John, a Manitoba producer, asked me for a recommendation on an in-crop herbicide that would best suit the needs of his wheat crop.
It was the end of May when I made my way out to John’s 3,000-acre farm near Starbuck, Man. I wanted to scout his field before advising him on crop inputs.
When I approached the field, I thought the wheat crop looked normal. However, the initial scout revealed the crop had a thin plant stand. After carrying out plant stand counts, I confirmed wheat plant density in this field was lower than average, with approximately 180 to 190 plants per square metre. As a result, higher weed pressure was being exerted on the crop.
At this point, I thought it was important to determine the cause of the thin plant stand. Examination of insect pressure and environmental stresses were good places to begin. John thought we should also look at seeding depth and fertilizer placement.
“Maybe I seeded too deep,” he told me, “or applied too much phosphate fertilizer in the seed row.”
That season, weather conditions had been favourable for crop growth. Thus, neither precipitation nor excess heat were factors decreasing plant stand density, and adverse environmental conditions could be stroked off our list.
In addition, we didn’t find any insects, or evidence of pest damage, that could be responsible for the thin plant population.
John and I dug in the soil looking for seed to determine the seeding depth of the crop. We found ungerminated seed at the correct depth, eliminating another possible source of decreased plant density.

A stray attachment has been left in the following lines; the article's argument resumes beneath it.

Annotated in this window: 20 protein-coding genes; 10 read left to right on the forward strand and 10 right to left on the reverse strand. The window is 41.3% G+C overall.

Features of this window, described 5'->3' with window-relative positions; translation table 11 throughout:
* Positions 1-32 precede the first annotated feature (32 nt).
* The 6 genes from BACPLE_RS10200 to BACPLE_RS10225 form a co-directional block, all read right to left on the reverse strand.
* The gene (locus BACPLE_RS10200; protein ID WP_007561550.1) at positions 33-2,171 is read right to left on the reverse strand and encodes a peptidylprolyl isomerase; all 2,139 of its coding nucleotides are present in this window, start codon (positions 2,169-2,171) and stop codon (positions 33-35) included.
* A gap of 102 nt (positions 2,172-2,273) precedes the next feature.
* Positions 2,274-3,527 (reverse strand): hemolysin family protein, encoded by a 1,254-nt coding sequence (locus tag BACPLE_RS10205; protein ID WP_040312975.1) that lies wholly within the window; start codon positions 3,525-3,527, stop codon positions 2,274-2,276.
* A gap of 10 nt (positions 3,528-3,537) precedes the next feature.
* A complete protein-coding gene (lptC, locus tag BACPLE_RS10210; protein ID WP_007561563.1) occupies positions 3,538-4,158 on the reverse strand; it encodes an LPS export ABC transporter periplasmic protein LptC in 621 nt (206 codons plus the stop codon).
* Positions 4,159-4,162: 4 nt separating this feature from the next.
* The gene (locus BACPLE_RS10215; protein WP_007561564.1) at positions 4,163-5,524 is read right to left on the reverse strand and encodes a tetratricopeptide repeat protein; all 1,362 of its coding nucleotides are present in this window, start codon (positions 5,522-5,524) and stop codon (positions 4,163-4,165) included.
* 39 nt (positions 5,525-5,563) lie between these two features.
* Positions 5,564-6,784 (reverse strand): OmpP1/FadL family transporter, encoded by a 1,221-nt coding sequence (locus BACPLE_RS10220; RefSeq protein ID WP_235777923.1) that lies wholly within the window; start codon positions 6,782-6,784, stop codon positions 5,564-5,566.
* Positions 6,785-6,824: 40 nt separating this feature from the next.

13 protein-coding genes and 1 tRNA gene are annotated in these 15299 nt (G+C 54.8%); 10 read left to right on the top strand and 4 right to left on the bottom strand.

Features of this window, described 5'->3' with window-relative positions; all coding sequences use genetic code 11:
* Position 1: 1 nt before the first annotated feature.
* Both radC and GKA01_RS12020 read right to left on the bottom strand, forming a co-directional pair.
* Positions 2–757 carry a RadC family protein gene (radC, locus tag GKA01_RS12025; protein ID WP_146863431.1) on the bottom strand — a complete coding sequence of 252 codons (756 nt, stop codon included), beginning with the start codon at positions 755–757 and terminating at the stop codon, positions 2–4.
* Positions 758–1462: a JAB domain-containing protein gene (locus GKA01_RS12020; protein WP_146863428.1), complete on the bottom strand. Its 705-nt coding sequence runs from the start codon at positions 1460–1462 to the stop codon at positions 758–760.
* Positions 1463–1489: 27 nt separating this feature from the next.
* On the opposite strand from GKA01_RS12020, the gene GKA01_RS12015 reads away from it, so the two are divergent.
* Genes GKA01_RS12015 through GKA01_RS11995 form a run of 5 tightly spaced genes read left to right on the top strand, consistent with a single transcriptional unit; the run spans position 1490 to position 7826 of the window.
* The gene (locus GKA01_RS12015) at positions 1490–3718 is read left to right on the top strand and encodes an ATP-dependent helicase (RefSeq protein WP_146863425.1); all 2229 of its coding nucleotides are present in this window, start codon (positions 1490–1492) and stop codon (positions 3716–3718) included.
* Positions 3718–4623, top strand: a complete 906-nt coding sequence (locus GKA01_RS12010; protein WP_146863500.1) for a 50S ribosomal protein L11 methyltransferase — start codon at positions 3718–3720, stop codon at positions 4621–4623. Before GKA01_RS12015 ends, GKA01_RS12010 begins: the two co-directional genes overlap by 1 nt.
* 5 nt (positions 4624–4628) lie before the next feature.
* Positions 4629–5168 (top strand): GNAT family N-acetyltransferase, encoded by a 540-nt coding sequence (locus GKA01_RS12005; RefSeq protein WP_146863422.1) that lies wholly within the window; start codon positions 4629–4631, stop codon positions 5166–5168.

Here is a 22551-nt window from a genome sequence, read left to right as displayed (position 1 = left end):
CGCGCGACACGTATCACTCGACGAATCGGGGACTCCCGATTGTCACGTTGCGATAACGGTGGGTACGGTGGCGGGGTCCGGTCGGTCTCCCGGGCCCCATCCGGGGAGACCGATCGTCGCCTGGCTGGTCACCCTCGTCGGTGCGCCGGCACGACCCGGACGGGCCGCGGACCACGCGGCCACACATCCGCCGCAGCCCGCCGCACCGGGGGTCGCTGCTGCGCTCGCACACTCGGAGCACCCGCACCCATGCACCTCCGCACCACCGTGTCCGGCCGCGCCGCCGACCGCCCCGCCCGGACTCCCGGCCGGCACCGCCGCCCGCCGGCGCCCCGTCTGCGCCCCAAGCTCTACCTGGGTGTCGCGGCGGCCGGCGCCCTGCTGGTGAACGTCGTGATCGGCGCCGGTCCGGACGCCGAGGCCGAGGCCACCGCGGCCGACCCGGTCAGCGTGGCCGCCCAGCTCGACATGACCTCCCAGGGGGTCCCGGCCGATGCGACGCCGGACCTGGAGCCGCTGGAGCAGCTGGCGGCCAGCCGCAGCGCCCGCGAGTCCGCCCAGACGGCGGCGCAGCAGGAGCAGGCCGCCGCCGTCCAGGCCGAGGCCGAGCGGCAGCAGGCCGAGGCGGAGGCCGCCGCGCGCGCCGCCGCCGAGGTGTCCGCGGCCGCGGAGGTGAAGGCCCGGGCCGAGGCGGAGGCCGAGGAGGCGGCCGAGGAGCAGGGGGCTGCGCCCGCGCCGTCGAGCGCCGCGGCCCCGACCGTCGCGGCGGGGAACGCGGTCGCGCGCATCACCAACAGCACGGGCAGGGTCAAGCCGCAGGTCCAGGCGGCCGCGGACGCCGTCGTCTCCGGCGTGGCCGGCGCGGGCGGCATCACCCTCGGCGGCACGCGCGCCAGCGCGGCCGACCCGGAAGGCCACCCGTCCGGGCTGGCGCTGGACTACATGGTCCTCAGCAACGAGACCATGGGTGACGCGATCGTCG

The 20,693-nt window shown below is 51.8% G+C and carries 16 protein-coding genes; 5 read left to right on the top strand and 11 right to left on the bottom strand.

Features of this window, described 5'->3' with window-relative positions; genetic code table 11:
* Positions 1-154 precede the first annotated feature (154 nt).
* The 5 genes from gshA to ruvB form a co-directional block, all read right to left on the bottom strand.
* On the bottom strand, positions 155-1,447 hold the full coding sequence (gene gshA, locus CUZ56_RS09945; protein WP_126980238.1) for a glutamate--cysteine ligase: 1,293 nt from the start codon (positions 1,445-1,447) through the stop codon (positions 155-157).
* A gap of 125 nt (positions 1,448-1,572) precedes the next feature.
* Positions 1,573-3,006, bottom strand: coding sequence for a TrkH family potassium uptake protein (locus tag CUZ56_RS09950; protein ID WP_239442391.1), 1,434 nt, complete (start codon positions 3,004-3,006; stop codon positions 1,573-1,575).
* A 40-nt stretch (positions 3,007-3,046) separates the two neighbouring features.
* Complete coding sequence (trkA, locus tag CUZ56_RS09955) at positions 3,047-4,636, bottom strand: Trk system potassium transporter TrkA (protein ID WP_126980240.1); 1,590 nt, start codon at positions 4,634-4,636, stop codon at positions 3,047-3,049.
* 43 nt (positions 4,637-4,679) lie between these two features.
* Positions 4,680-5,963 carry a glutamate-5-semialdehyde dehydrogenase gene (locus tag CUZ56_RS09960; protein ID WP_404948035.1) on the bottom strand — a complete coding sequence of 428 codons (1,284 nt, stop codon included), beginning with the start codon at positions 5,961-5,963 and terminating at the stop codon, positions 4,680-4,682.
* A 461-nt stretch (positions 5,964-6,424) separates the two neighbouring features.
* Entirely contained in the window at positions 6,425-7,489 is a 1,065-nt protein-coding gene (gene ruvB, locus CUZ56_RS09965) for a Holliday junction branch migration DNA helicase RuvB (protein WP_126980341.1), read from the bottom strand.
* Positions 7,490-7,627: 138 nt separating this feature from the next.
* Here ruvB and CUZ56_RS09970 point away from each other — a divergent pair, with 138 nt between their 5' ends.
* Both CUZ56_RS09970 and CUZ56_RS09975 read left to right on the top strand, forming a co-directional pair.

Also, soil moisture levels were good, and John’s seed drill has a two-inch spoon opener, ensuring the safe application of 77 pounds per acre of 11-52-0 (monoammonium phosphate) fertilizer, while also preventing salt toxicity. His drill also has mid-row banders for placement of 46-0-0 nitrogen (urea), eliminating the risk of seed burn due to additional salt or ammonia toxicity.
After ruling out these other factors, I knew we had to re-examine the cause of the ungerminated seed we had found earlier that day. I felt the ungerminated seed was at the heart of John’s thin plant stand mystery.
Crop Advisor’s Solution: Review germination reports before seeding
After eliminating insect pressure, environmental stresses, seeding depth and fertilizer placement as sources of the thin plant stand, we scrutinized John’s routine seed and soil tests.
John admitted he didn’t read the results of the one test that could have made a difference to his plant stand — the seed germination test.
According to laboratory test results, the bin-run seed’s germination rate was 78 per cent, which resulted in the wheat field’s low plant stand density. Consequently, the crop was experiencing more weed pressure and more tillering.
With more tillers, in addition to an in-crop herbicide, the fungicide timing at heading was closely monitored for a two-pass application strategy because the crop was at varying stages of flowering.
However, at harvest, yield was reduced, and increased fusarium was present in the grain sample.
In addition to germination rate, having seed analyzed provides useful information, such as seed vigour and presence of disease, which can then be used to determine optimal seeding rates. Seed analysts can also offer ways to improve germination of a seed lot with the information provided by test results.
In this case, the purchase of treated, certified seed would have produced a wheat field with a high germination rate and minimal disease in, or on, the seed. This year, John will start the season
off with treated, certified seed to reduce disease risk, and he will be able to set his seeding rate based on seed size and optimal plant stand density.
Dan Friesen works for Richardson Pioneer Ltd. at Starbuck, Man.